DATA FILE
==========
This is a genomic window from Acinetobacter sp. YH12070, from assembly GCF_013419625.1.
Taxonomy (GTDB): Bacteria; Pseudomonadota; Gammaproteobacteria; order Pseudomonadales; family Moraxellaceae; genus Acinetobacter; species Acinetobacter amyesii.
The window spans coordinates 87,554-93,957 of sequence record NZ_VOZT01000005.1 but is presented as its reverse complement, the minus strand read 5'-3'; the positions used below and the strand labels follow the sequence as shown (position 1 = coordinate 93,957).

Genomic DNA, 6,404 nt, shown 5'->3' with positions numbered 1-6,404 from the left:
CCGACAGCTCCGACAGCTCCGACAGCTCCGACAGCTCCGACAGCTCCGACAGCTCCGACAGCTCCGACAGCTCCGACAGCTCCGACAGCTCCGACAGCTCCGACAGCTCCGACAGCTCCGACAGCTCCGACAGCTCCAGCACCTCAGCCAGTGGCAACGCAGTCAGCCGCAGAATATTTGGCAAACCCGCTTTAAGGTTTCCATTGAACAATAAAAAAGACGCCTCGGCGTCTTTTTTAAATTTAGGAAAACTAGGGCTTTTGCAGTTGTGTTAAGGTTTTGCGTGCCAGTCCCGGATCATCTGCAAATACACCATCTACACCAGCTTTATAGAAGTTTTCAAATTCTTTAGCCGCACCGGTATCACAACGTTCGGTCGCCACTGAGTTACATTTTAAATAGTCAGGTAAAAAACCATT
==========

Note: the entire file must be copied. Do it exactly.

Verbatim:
This is a genomic window from Acinetobacter sp. YH12070, from assembly GCF_013419625.1.
Taxonomy (GTDB): Bacteria; Pseudomonadota; Gammaproteobacteria; order Pseudomonadales; family Moraxellaceae; genus Acinetobacter; species Acinetobacter amyesii.
The window spans coordinates 87,554-93,957 of sequence record NZ_VOZT01000005.1 but is presented as its reverse complement, the minus strand read 5'-3'; the positions used below and the strand labels follow the sequence as shown (position 1 = coordinate 93,957).

Genomic DNA, 6,404 nt, shown 5'->3' with positions numbered 1-6,404 from the left:
CCGACAGCTCCGACAGCTCCGACAGCTCCGACAGCTCCGACAGCTCCGACAGCTCCGACAGCTCCGACAGCTCCGACAGCTCCGACAGCTCCGACAGCTCCGACAGCTCCGACAGCTCCGACAGCTCCGACAGCTCCAGCACCTCAGCCAGTGGCAACGCAGTCAGCCGCAGAATATTTGGCAAACCCGCTTTAAGGTTTCCATTGAACAATAAAAAAGACGCCTCGGCGTCTTTTTTAAATTTAGGAAAACTAGGGCTTTTGCAGTTGTGTTAAGGTTTTGCGTGCCAGTCCCGGATCATCTGCAAATACACCATCTACACCAGCTTTATAGAAGTTTTCAAATTCTTTAGCCGCACCGGTATCACAACGTTCGGTCGCCACTGAGTTACATTTTAAATAGTCAGGTAAAAAACCATT